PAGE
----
The answer lies in an article by Ann Liming writing for the Michigan State Chapter of the Hearing Loss Association of America. She points out that most modern hearing aids (except the small ones that fit into the ear canal) have a device known as the (mighty) telecoil. She writes, "When using a hearing aid on the telecoil (t-coil) setting, background noise can be mostly eliminated and incoming sounds ... are heard louder and more clearly." The telecoil functions as an antenna and can also receive input from "loops" that circle a room and can be installed almost anywhere including churches, theaters, buses, subways, or around your neck. When you see a sign with an ear and a "T" (see graphic in the margin), the space has been equipped with a loop that will send sound to the telecoil in your hearing aid. See also an excellent article from Patricia B. Kricos, Ph.D., from the University of Florida entitled, "Tips for Hearing in Noise."
The Federal Communications Commission (FCC) has adopted hearing-aid compatibility (HAC) requirements for digital wireless phones. The T-rating describes how well a given digital phone model couples with hearing aids operating in telecoil mode. Only T3 or T4 are considered acceptable. The M rating describes compatibility with hearing aids set to the acoustic (simple amplification) mode. The settings feature on the iPhone allows one to choose "Hearing Aid Mode."
An even more recent development are the "Made for iPhone" hearing aids.  These Hearing Aids can be programmed from your iPhone and thereby "tuned" to optimize your listening experience.
Cholesterol Lowering in Intermediate-Risk Persons without Cardiovascular Disease Saves Lives
The long awaited results of the HOPE-3 trial were published in the May 26 issue of the New England Journal of Medicine. The study showed among 12,705 participants in 21 countries that taking only 10 mg daily of rosuvastatin, the generic of Crestor, resulted in a 24% lower risk of cardiovascular events (death from cardiovascular causes, nonfatal myocardial infarction, and non-fatal stroke). The median follow up was 5.6 years. The study was a primary prevention trial meaning that the patients had no history of cardiovascular disease. They were nevertheless considered to be of intermediate risk if they had at least one of the following risk factors: elevated waist-to-hip ratio (> 0.85 in women and > 0.90 in men), a low level of high-density lipoprotein cholesterol (the good cholesterol), current or recent tobacco use (within the past five years), abnormal fasting blood glucose, history of premature coronary artery disease in first degree relatives (men <55 years or women <65 years), or mild renal dysfunction (creatinine > 1.4). Patients taking rsosuvastatin were more likely to have muscle complaints (5.8% vs. 4.7%) and cataract surgery (3.8% vs. 3.1%).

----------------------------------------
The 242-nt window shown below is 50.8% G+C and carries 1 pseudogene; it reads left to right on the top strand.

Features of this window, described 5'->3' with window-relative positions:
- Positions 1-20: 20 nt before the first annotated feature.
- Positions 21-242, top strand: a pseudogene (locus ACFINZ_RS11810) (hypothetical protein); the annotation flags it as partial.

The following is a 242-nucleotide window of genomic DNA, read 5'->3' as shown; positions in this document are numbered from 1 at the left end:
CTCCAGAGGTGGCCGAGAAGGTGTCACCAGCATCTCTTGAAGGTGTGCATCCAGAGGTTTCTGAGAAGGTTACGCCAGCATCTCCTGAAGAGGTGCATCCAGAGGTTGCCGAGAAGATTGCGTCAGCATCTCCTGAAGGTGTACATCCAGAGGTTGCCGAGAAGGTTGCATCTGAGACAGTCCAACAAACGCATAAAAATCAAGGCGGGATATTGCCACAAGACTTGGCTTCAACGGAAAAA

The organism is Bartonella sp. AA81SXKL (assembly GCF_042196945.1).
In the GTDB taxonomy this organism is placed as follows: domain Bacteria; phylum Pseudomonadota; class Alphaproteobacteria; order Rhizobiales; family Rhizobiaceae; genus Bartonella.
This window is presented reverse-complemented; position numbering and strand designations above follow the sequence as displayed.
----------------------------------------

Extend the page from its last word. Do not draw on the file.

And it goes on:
Bottom Line: Rosuvastatin saves lives among patients without known cardiovascular disease if they have at least one risk factor.
Medical Errors
A study by researchers at Johns Hopkins University published on May 3 in the BMJ (formerly the British Medical Journal) claims that medical errors should rank as the third leading cause of death in the United States behind heart disease and cancer, ahead of emphysema. The study reminds me of the excellent book by Atul Gawande entitled, "Better: A Surgeon's Notes on Performance." He argues, correctly and cogently, that standardization of health care practices will safeguard patients.
In medical school, we are taught and take an oath that says, "Do no harm." No physician, nurse, or pharmacist intentionally injures a patient. Having said this, patients need to realize that hospitals are very complex environments with many actors and many hand-offs from one tired shift-worker to the next, interrupting the Continuity of Care that is your best insurance policy against medical errors.